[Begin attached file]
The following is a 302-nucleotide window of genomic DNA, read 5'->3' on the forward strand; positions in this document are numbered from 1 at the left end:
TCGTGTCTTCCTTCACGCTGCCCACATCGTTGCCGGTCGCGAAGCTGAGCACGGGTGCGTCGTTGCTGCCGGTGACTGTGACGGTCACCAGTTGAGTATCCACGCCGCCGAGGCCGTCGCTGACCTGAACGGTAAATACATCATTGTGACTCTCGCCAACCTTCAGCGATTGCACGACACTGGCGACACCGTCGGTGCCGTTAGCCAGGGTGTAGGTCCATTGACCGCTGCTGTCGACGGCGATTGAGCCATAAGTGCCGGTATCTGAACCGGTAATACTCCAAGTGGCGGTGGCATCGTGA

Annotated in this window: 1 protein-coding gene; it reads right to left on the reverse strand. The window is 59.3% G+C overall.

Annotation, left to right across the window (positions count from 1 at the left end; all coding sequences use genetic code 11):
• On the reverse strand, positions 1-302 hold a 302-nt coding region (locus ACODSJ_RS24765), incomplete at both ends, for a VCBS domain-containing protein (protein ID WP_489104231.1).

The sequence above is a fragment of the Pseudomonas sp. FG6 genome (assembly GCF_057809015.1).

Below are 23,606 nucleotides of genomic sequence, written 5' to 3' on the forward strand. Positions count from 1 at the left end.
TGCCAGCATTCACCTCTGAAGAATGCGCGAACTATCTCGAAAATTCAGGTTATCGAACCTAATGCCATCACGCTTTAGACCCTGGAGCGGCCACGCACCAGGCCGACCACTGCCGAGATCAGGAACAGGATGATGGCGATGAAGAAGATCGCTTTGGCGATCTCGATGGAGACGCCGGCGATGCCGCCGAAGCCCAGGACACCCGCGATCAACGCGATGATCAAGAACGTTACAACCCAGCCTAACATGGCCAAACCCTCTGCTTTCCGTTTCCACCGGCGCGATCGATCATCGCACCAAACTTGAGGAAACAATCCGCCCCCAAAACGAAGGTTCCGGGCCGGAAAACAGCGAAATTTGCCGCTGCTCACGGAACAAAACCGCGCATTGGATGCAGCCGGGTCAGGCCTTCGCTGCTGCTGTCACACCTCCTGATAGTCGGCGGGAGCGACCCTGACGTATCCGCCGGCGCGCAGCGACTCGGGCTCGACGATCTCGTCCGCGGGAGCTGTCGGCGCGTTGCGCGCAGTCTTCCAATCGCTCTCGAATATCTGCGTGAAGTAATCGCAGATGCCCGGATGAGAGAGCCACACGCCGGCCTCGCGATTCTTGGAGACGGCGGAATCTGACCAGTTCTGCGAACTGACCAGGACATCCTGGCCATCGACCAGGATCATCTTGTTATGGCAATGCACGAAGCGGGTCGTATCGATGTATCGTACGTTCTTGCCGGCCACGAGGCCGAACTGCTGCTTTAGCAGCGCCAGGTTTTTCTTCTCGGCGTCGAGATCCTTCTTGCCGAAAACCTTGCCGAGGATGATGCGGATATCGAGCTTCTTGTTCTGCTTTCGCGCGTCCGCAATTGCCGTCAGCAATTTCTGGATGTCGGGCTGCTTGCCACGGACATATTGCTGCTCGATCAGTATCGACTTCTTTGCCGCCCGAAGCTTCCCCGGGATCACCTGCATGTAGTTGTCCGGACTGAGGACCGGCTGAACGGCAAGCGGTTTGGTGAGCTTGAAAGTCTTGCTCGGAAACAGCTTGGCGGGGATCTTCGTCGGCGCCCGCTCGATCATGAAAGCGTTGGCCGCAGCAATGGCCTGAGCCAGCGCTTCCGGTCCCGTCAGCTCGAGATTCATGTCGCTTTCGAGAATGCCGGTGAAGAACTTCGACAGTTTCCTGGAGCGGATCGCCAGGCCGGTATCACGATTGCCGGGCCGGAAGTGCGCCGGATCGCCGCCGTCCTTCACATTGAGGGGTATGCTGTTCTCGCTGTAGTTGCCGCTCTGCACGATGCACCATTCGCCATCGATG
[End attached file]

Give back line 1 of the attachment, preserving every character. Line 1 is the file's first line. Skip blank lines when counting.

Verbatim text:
The following is a 302-nucleotide window of genomic DNA, read 5'->3' on the forward strand; positions in this document are numbered from 1 at the left end: